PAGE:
Special purpose acquisition companies (SPACs), also known as “blank check companies,” are currently experiencing a significant resurgence, and many of them have been sponsored by PE managers. SPAC IPO activity in 2020 far exceeded 2019 levels, which itself was a record breaking year for total capital raised. Following the IPO of a SPAC, the SPAC management team has a defined period of time (typically 18 to 24 months) to complete a successful “De-SPAC Transaction.” Given the number of IPOs in 2020, there will inevitably be an increase in the number of De-SPAC Transactions in 2021. Moreover, we would not be surprised if PE managers who have been considering sponsoring a SPAC get off the sidelines and participate in the resurgence in 2021.
Opportunistic M&A will Continue, with Terms Focused on Protecting against Overpayment.
The pressure on results of operations – particularly in respect of many consumer goods, industrial, and other non-technology focused businesses – will impact M&A pricing negotiations, with sellers looking for multiples based upon normalized / historical results, and buyers seeking pricing that both takes into account recent COVID impacted results and the related risks in assuming operations and revenue will snap back to historical observations. A traditional way to manage the divergent perceptions and goals informing the resulting bid-ask spread are earnouts, deferrals, and other structured purchase prices that match additional payments with validation of the seller thesis. It is expected that heavily structured purchase prices will continue to be observed in many areas, particularly in those industries whose operations and results were most affected by COVID.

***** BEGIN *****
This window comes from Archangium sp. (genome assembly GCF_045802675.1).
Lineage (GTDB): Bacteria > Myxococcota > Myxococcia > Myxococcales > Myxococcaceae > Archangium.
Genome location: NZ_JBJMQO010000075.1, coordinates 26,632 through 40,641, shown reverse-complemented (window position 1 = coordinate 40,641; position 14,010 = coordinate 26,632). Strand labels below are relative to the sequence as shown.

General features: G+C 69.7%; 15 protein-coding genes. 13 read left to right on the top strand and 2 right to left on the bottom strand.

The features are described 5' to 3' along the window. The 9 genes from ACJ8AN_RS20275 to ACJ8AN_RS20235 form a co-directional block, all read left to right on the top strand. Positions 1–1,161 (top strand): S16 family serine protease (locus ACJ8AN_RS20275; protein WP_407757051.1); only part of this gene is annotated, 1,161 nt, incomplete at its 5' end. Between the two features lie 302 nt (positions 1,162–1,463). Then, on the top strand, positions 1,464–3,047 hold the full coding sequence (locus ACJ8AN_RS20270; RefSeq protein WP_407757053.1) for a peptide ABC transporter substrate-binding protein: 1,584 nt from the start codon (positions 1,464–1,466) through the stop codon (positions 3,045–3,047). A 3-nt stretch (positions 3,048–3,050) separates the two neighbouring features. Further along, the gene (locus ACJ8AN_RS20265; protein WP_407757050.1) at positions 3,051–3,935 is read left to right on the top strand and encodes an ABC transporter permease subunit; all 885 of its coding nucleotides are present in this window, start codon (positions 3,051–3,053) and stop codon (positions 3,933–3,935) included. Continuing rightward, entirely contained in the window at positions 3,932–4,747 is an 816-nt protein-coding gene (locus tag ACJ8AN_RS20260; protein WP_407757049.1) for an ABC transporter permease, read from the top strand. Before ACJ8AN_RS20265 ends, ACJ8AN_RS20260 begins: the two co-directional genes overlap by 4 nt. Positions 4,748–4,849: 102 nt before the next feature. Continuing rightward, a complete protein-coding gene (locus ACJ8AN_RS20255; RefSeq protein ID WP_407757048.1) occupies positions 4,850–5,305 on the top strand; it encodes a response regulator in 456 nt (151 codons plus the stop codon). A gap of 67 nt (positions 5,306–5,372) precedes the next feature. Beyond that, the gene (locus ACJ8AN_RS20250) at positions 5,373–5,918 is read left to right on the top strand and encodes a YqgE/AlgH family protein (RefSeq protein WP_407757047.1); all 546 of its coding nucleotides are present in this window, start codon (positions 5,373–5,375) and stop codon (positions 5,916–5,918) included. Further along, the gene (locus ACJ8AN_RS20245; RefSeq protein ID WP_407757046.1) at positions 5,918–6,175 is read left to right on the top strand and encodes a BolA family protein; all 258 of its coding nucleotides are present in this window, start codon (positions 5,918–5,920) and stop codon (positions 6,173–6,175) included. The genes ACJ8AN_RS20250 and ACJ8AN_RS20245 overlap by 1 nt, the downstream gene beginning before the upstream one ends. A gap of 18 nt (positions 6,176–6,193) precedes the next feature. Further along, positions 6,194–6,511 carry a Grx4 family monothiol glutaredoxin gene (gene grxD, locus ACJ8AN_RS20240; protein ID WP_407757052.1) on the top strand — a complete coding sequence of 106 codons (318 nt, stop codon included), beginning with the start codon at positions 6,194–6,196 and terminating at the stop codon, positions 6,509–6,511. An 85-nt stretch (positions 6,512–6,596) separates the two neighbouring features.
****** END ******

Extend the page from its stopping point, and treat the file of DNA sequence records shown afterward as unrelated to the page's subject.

The Industry Will Begin to Grapple with the New SEC Marketing Rule.
The Securities and Exchange Commission (“SEC”) recently adopted amendments to current Rule 206(4)-1 (the “Advertising Rule”) and rescinded Rule 206(4)-3 (the “Cash Solicitation Rule”) under the Investment Advisers Act of 1940, as amended (the “Advisers Act”). The amendments merge the requirements of the Advertising Rule and the Cash Solicitation Rule into new Rule 206(4)-1, which covers investment adviser marketing (the “Marketing Rule”). The Marketing Rule, which applies to SEC-registered investment advisers including PE managers, is designed to modernize the requirements governing adviser advertising and payments to third-party solicitors. The Marketing Rule will not likely take effect until 2022, but it will require such significant changes to a PE manager’s marketing materials and their policies and procedures regarding the same; we expect that many will begin evaluating what steps are needed to comply in 2021.
For more information on the New Investment Adviser Marketing Rule, click here.
If you have any questions regarding the matters covered in this e-mail, please contact your primary Seward & Kissel attorney.